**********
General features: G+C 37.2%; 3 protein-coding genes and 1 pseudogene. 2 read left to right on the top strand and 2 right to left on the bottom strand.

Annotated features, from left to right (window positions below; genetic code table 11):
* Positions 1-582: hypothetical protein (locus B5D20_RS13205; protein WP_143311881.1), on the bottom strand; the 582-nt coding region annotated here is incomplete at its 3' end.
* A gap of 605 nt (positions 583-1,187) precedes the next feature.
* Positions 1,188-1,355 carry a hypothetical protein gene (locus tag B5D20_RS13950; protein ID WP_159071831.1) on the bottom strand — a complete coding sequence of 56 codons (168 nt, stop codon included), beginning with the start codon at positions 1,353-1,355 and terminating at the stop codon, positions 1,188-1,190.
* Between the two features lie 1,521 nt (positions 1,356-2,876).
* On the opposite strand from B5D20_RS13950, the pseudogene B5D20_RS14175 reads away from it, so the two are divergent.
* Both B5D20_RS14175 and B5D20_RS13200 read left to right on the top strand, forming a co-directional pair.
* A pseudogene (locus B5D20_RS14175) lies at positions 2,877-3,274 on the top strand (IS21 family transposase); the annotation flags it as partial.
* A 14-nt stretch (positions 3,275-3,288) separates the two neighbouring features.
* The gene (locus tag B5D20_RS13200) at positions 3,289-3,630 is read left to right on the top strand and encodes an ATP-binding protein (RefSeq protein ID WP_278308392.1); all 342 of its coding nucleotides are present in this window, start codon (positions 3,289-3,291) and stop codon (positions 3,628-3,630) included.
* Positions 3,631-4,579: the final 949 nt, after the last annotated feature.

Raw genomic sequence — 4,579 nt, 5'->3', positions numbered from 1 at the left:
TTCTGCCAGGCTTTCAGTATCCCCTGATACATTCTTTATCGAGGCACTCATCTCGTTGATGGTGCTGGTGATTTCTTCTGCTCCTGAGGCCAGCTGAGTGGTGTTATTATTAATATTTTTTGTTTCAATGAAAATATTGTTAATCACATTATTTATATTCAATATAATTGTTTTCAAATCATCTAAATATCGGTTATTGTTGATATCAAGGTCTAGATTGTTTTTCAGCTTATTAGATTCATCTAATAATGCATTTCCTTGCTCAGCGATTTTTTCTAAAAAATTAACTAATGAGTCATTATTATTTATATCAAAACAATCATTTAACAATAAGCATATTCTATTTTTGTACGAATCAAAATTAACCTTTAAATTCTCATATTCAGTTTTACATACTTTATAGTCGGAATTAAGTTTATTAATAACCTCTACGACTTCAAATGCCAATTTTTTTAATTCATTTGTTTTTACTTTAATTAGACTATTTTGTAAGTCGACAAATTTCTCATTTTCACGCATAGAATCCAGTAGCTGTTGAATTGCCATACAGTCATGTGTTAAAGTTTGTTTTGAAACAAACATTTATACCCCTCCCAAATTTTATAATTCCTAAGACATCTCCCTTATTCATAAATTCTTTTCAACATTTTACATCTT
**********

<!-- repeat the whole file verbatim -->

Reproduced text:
General features: G+C 37.2%; 3 protein-coding genes and 1 pseudogene. 2 read left to right on the top strand and 2 right to left on the bottom strand.

Annotated features, from left to right (window positions below; genetic code table 11):
* Positions 1-582: hypothetical protein (locus B5D20_RS13205; protein WP_143311881.1), on the bottom strand; the 582-nt coding region annotated here is incomplete at its 3' end.
* A gap of 605 nt (positions 583-1,187) precedes the next feature.
* Positions 1,188-1,355 carry a hypothetical protein gene (locus tag B5D20_RS13950; protein ID WP_159071831.1) on the bottom strand — a complete coding sequence of 56 codons (168 nt, stop codon included), beginning with the start codon at positions 1,353-1,355 and terminating at the stop codon, positions 1,188-1,190.
* Between the two features lie 1,521 nt (positions 1,356-2,876).
* On the opposite strand from B5D20_RS13950, the pseudogene B5D20_RS14175 reads away from it, so the two are divergent.
* Both B5D20_RS14175 and B5D20_RS13200 read left to right on the top strand, forming a co-directional pair.
* A pseudogene (locus B5D20_RS14175) lies at positions 2,877-3,274 on the top strand (IS21 family transposase); the annotation flags it as partial.
* A 14-nt stretch (positions 3,275-3,288) separates the two neighbouring features.
* The gene (locus tag B5D20_RS13200) at positions 3,289-3,630 is read left to right on the top strand and encodes an ATP-binding protein (RefSeq protein ID WP_278308392.1); all 342 of its coding nucleotides are present in this window, start codon (positions 3,289-3,291) and stop codon (positions 3,628-3,630) included.
* Positions 3,631-4,579: the final 949 nt, after the last annotated feature.

Raw genomic sequence — 4,579 nt, 5'->3', positions numbered from 1 at the left:
TTCTGCCAGGCTTTCAGTATCCCCTGATACATTCTTTATCGAGGCACTCATCTCGTTGATGGTGCTGGTGATTTCTTCTGCTCCTGAGGCCAGCTGAGTGGTGTTATTATTAATATTTTTTGTTTCAATGAAAATATTGTTAATCACATTATTTATATTCAATATAATTGTTTTCAAATCATCTAAATATCGGTTATTGTTGATATCAAGGTCTAGATTGTTTTTCAGCTTATTAGATTCATCTAATAATGCATTTCCTTGCTCAGCGATTTTTTCTAAAAAATTAACTAATGAGTCATTATTATTTATATCAAAACAATCATTTAACAATAAGCATATTCTATTTTTGTACGAATCAAAATTAACCTTTAAATTCTCATATTCAGTTTTACATACTTTATAGTCGGAATTAAGTTTATTAATAACCTCTACGACTTCAAATGCCAATTTTTTTAATTCATTTGTTTTTACTTTAATTAGACTATTTTGTAAGTCGACAAATTTCTCATTTTCACGCATAGAATCCAGTAGCTGTTGAATTGCCATACAGTCATGTGTTAAAGTTTGTTTTGAAACAAACATTTATACCCCTCCCAAATTTTATAATTCCTAAGACATCTCCCTTATTCATAAATTCTTTTCAACATTTTACATCTT